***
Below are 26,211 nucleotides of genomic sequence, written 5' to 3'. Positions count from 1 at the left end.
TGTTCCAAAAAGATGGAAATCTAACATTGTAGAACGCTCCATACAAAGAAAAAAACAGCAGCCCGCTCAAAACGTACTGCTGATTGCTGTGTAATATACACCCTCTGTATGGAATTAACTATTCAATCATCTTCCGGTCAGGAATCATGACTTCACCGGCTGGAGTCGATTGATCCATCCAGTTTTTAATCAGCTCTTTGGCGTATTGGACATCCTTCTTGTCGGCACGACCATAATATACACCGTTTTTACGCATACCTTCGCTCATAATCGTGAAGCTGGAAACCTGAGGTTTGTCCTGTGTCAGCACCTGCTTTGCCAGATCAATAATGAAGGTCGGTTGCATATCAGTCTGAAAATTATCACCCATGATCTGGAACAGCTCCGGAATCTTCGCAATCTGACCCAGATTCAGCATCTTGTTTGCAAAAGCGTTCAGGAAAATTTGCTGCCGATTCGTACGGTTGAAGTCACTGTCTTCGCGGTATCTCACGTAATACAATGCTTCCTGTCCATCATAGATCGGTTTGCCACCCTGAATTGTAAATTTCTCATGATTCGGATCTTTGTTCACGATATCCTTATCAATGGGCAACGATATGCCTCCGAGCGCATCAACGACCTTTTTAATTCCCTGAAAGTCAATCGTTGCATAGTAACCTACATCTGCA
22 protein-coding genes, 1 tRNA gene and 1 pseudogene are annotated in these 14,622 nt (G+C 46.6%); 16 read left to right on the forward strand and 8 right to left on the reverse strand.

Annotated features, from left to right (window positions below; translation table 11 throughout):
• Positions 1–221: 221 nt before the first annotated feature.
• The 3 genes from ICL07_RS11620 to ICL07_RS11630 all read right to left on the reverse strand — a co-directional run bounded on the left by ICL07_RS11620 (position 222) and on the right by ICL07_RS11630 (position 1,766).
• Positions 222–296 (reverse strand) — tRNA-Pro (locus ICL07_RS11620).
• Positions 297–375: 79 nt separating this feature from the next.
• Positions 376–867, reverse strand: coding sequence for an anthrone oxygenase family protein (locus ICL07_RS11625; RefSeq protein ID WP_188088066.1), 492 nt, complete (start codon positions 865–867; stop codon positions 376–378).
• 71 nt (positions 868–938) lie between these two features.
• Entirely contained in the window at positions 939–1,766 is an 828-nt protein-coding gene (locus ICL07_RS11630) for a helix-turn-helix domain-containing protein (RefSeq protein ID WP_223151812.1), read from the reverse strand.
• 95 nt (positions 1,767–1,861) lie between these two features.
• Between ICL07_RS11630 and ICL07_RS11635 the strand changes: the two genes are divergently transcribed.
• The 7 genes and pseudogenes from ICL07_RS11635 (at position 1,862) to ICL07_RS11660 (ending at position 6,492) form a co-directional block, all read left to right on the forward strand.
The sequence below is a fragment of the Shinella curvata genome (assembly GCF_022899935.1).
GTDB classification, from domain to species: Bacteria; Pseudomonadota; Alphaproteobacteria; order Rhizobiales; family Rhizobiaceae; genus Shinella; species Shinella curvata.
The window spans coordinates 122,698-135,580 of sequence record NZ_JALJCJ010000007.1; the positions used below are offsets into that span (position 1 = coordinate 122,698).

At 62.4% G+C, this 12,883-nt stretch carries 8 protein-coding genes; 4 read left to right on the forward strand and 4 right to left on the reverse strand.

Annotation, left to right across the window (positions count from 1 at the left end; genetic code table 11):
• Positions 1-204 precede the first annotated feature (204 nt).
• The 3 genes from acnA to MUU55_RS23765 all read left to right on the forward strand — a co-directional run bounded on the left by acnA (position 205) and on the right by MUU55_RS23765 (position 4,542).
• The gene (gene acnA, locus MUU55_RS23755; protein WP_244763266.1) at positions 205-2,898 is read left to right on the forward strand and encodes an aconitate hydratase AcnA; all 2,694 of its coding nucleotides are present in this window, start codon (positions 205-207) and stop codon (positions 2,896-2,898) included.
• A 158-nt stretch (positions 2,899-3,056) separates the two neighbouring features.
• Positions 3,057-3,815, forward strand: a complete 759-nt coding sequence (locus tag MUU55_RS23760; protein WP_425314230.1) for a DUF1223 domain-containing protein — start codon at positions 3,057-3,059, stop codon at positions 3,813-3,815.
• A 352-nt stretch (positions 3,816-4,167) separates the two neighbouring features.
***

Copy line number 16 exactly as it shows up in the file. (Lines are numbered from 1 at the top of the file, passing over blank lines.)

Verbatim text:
GTDB classification, from domain to species: Bacteria; Pseudomonadota; Alphaproteobacteria; order Rhizobiales; family Rhizobiaceae; genus Shinella; species Shinella curvata.